It’s a good question… and we’ve got answers. Read on to learn more about the revenue leakage you might not have anticipated.
First, what are duplicate discounts?
Drug manufacturers typically participate in many drug discount programs to provide access to needed therapies for vulnerable patient populations. Some examples include:
- 340B Drug Pricing Program
- Medicaid Drug Rebate Program
- Commercial and Medicare Part D rebates
Where these programs overlap, usually only one is entitled to the discount. But due to lack of clear communication, multiple parties may still request the discount from the manufacturer. Lacking the data needed to vet these requests, manufacturers have no choice but to pay.
When this happens, manufacturers can pay duplicate and sometimes even triplicate discounts on a single dispense. They may even pay out more in discounts than the total cost of the drug.
The high cost of duplicate discounts in 340B
Duplicate discounts cost manufacturers
As drug discount programs have grown rapidly over the past decade, noncompliant discounts have gone from a minor concern to a major issue.
For larger drug manufacturers, noncompliant discounts are a significant source of revenue loss. Some manufacturer estimates place the cost of duplicate discounts for their own companies at hundreds of millions of dollars of lost revenue per year.
For early growth companies, revenue loss caused by noncompliant discounts can even be a threat to the company’s long-term survival. Bringing a new drug to market is a lengthy and costly process, and unexpected losses may not be within the emerging company’s margins to absorb.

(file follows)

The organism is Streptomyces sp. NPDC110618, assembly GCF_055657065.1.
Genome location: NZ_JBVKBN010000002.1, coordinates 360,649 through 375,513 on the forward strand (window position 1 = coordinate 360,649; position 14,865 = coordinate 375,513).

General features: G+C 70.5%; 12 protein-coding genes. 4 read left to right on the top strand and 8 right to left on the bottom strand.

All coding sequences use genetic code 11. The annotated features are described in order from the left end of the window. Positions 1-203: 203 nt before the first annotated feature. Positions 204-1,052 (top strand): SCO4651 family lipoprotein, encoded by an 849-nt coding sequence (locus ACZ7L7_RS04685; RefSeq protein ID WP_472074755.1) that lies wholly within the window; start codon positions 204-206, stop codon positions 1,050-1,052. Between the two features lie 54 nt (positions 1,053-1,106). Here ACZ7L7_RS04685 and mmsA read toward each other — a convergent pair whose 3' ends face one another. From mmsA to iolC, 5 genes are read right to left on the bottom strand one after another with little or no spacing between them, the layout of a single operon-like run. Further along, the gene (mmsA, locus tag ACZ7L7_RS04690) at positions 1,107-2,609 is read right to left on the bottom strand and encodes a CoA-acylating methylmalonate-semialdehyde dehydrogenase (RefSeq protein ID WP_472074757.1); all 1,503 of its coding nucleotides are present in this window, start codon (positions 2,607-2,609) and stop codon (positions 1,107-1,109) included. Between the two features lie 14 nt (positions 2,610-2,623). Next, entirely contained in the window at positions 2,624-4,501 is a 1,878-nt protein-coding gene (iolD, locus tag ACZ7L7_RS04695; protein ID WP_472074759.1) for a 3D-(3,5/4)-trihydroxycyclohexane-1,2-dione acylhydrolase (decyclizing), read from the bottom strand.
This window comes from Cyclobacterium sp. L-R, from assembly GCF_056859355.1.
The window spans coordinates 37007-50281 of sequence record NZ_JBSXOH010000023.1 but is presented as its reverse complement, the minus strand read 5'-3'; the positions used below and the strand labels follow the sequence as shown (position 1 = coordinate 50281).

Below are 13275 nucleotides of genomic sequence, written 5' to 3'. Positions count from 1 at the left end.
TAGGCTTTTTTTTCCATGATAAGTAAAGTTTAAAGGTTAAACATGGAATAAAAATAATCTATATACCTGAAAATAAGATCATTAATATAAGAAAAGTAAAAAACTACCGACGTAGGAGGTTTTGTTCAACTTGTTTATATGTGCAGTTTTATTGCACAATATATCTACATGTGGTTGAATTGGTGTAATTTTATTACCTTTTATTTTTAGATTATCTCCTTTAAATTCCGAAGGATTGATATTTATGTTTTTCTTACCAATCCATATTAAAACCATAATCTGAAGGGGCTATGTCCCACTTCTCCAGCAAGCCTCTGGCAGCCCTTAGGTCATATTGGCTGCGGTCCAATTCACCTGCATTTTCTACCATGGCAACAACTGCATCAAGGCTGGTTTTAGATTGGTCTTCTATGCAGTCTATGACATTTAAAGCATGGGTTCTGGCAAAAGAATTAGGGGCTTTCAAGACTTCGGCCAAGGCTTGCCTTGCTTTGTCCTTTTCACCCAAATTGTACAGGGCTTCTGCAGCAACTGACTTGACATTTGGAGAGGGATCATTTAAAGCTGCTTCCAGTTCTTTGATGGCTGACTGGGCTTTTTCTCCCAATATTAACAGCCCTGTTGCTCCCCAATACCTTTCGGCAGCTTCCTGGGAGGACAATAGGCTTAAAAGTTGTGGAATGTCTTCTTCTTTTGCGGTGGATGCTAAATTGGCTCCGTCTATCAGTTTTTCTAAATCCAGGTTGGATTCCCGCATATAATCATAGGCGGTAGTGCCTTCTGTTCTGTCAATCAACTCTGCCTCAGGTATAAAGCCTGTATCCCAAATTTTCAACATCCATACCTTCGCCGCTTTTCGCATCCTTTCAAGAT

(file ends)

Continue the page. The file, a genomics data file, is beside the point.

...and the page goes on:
Based on our analysis of more than half a million claims that have been reviewed by covered entities using the Kalderos Review tool, we estimate that 6% of requested Medicaid rebates are duplicate discounts with other government-sponsored drug discount programs (primarily 340B).
This is a conservative estimate. Because of lack of data, some duplicate discounts are extremely tough to detect. The true percentage is likely even higher.
Duplicate discounts threaten the drug discount programs that patients rely on
While manufacturers bear the financial costs of duplicate discounts, noncompliance is also bad for the drug discount programs themselves, and by extent, the patients they serve. If major manufacturers become reluctant to participate in drug discount programs because of unpredictable losses, these programs will no longer be sustainable and may no longer be available for vulnerable patients.
Duplicate discounts are a harmful inefficiency in the healthcare system
American healthcare costs are startlingly high compared to those in the rest of the world, and the cost of prescription drugs is no exception. American patients pay more for prescription drugs than any other patients in the world.
These high costs are driven in part by inefficiencies like noncompliant discounts. When manufacturers lose revenues toward discounts they don’t actually owe, it affects the costs of drugs and makes the healthcare system more costly for everyone.